2) Oppy's been quiet. Filling out the Greeley Pan (part 45 to be taken tonight) has been the biggest consumer of bits, maybe second only to the MI stacks of Amboy. The MI mosaic is something like 17Lx2Wx5D and we've got maybe one-third of it captured. The Mossbauer has been accumulating hours of integration time, trying to sharpen up the resolution of the composition curves the scientists derive from its data. We're somewhere north of 50 hours by now, with 100 being the target. We're playing the power game sol-to-sol balancing the activities. Nothing new has really happened for about… 2 months?

3) I've been working on a Radio Science post. Being roughly halfway through the Radio Science season (ahem, winter), we've collected a huge amount of data to get those error bars down. This post is still in the works and is a bit difficult to put to together; it's driven by some cool geometric simulations that are easy to understand but hard to create. A friend works for the NAIF[link=] folks across the street from my office building at JPL and she's been debugging the issues with me. On a scale of 1 to way-cool-awesome, it's about a 12. Stand by for that bad boy.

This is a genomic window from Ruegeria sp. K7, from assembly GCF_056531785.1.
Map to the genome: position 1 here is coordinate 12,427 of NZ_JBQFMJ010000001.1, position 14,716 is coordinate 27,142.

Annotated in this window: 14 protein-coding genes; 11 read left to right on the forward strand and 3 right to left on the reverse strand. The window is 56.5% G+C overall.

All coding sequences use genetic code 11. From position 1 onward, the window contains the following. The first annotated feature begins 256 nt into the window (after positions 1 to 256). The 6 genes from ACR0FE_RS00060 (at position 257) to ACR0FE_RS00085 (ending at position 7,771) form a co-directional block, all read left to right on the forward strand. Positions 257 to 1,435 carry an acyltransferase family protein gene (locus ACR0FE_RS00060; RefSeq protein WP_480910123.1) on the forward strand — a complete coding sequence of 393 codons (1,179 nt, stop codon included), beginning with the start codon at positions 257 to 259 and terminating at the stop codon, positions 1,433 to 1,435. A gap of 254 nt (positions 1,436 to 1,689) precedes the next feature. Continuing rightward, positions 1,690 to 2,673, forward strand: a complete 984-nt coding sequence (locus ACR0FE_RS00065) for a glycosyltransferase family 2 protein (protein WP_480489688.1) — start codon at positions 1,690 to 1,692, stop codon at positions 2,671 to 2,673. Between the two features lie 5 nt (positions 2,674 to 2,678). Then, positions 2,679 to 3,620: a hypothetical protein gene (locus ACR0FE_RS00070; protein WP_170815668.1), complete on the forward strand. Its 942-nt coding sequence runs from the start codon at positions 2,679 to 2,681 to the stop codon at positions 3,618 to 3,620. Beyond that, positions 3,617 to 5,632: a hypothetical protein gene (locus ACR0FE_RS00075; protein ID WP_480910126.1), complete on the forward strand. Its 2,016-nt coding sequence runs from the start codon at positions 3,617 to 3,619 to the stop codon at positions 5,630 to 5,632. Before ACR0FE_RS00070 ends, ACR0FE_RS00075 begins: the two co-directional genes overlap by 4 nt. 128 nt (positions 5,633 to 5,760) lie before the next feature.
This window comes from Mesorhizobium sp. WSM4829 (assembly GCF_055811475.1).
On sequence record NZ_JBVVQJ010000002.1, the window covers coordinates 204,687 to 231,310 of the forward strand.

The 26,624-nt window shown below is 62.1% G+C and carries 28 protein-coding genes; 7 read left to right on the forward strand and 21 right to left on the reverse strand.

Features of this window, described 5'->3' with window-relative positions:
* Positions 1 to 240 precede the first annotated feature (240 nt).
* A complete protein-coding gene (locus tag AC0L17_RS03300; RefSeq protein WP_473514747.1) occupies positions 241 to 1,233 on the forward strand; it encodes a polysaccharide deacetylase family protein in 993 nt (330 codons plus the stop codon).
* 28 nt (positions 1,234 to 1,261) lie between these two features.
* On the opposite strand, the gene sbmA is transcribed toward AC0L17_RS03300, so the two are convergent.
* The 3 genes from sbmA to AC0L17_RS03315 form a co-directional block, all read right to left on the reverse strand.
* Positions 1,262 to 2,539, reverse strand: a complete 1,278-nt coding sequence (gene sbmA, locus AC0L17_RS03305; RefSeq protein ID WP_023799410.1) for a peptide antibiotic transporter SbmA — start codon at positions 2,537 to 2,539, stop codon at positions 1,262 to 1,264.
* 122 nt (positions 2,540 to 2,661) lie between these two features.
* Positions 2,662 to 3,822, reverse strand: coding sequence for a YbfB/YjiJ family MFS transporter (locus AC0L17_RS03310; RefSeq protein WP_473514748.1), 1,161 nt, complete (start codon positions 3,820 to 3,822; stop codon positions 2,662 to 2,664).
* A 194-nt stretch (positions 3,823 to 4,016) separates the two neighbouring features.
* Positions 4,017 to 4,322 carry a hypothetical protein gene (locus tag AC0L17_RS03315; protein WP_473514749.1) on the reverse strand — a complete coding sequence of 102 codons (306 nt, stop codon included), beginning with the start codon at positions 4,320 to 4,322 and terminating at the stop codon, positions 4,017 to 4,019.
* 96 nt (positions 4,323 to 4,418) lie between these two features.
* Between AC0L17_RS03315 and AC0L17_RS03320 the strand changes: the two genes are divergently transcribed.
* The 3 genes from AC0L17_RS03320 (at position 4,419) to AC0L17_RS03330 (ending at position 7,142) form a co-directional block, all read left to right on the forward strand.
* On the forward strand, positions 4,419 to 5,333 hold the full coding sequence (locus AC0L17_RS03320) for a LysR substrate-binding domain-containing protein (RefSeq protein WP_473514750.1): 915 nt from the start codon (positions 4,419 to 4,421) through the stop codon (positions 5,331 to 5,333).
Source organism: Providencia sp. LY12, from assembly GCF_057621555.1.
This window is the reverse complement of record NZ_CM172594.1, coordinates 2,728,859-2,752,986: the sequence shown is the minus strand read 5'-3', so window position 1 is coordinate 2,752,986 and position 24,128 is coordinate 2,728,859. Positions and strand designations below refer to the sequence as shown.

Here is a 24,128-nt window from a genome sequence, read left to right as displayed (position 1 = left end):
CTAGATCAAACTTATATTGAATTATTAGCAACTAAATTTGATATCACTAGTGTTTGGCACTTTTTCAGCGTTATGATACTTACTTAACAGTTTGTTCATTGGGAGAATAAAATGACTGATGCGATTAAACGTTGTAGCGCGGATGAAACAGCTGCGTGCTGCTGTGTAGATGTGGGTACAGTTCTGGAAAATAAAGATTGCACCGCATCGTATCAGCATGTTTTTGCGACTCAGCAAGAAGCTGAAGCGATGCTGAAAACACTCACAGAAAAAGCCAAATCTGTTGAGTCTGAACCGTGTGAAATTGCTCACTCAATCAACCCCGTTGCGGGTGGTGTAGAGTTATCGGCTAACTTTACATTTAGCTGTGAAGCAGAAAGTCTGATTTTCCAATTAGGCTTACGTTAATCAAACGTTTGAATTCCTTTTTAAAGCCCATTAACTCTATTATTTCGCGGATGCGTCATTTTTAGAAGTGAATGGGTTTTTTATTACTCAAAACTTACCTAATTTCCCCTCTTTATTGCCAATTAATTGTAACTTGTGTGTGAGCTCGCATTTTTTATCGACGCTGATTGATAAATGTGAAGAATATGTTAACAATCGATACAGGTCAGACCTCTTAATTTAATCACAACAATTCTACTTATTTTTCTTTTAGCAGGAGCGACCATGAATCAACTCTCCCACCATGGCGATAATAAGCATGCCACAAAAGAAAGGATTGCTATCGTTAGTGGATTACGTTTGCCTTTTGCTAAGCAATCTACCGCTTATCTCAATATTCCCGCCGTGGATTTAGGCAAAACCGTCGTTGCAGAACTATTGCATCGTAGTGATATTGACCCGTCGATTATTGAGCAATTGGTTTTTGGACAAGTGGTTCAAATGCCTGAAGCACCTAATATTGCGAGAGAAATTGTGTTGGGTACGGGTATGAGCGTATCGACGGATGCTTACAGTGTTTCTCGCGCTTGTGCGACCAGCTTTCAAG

4) Got a new sound system for my vinyl records. Wasted a lot of time listening to it — sounds gorgeous. Much like the Mossbauer, I'm accumulating hours on it: it's tube-driven and the tubes take, incidentally, about 50 hours to be broken in. I find this all sorts of meaningful. It's like my own Mossbauer. In my room. Making loud noises.

So there you have it.

The big piece of news this week was that there was a small cleaning event[link=]. It bought us a handful of watt-hours that made all the difference. This comes at a time when we're approaching minimum solar insolation (power from the sun) — to hit sometime this week — after which it's pretty much only going to get better. We're over the hump! It's the Wednesday of the winter season.

In other major news, there was a Steve Squyres spotting this week. That'll get its own post because the experience served as a reconstitution of the MER spirit (pun not intended) for the whole project .